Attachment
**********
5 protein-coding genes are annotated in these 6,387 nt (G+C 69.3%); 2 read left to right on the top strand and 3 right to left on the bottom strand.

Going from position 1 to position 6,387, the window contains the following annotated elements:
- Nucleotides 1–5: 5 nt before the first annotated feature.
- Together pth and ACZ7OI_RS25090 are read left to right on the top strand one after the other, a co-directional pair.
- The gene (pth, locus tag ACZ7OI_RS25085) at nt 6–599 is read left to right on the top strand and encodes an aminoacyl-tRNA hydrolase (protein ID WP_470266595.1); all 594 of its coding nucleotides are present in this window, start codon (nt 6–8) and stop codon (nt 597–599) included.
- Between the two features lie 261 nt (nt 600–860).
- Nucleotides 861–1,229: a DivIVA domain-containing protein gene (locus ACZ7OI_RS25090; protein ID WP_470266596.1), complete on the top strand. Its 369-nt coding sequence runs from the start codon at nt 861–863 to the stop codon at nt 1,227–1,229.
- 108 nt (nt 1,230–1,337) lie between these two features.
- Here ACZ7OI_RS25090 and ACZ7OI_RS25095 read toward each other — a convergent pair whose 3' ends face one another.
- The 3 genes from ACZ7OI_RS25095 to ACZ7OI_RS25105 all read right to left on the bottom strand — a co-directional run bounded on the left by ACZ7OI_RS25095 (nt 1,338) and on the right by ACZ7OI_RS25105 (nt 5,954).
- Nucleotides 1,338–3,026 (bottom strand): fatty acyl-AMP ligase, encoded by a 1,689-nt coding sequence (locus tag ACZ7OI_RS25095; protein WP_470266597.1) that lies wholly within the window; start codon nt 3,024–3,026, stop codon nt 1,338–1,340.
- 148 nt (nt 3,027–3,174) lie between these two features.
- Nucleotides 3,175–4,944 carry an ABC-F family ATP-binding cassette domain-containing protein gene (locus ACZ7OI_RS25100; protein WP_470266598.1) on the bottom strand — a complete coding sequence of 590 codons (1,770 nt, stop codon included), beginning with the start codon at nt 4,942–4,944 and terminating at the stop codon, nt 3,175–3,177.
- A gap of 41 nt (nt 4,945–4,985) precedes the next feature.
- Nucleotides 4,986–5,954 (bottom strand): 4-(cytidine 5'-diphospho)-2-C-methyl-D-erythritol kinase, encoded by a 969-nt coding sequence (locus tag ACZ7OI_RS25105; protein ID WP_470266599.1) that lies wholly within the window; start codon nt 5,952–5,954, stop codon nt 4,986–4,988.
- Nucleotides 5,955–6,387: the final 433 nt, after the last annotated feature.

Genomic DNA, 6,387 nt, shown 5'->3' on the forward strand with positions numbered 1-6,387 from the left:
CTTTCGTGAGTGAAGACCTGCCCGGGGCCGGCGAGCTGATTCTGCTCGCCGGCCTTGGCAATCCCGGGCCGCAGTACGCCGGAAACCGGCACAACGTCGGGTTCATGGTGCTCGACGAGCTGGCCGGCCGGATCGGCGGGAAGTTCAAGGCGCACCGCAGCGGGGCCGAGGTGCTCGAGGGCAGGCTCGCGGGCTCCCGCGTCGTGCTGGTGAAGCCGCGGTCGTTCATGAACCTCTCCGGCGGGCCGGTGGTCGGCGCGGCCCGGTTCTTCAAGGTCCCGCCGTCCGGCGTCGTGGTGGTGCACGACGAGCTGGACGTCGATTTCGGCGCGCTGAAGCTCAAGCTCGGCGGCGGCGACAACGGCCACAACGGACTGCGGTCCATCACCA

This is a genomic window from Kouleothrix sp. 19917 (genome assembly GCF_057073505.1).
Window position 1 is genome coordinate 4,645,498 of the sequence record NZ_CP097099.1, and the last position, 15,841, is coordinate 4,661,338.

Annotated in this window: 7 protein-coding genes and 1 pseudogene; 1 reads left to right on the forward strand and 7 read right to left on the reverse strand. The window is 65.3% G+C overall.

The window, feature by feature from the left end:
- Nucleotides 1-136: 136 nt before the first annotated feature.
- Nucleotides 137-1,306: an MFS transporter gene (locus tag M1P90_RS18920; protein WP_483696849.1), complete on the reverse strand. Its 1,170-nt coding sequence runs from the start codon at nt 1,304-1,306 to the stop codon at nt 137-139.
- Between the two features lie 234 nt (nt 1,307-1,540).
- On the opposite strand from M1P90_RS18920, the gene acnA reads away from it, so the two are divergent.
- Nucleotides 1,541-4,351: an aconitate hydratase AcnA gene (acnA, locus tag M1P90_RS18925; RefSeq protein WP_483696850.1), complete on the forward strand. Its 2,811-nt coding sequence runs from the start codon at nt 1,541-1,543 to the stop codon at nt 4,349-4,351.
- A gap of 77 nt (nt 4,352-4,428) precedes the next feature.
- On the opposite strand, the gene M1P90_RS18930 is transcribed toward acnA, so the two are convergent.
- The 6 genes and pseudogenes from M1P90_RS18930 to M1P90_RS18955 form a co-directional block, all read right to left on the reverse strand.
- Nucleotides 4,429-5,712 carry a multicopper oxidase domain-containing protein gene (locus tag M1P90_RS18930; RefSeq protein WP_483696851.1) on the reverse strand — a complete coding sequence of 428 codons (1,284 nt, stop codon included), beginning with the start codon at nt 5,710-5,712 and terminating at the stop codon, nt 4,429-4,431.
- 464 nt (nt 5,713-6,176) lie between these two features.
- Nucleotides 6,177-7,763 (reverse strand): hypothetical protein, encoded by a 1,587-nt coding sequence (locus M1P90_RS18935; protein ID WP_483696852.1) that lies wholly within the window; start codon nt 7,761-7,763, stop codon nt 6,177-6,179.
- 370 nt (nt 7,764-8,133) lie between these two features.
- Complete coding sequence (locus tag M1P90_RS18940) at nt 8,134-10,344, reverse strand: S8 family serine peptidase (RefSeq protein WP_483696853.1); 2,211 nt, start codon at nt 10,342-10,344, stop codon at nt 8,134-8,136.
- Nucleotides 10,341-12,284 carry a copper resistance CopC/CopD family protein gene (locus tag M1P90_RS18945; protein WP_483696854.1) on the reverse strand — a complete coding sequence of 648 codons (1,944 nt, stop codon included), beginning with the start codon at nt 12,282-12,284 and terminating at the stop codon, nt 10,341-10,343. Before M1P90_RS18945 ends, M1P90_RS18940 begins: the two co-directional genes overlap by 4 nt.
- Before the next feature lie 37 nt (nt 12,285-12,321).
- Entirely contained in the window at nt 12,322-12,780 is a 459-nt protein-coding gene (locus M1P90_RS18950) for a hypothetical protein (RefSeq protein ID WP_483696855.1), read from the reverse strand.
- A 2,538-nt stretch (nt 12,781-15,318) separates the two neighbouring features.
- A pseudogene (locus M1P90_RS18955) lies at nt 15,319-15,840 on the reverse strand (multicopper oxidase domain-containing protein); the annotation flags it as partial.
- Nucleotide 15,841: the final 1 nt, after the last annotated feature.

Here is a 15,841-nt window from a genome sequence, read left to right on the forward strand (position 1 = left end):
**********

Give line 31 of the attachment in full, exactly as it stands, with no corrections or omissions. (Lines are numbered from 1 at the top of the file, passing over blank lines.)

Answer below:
- Nucleotides 4,429-5,712 carry a multicopper oxidase domain-containing protein gene (locus tag M1P90_RS18930; RefSeq protein WP_483696851.1) on the reverse strand — a complete coding sequence of 428 codons (1,284 nt, stop codon included), beginning with the start codon at nt 5,710-5,712 and terminating at the stop codon, nt 4,429-4,431.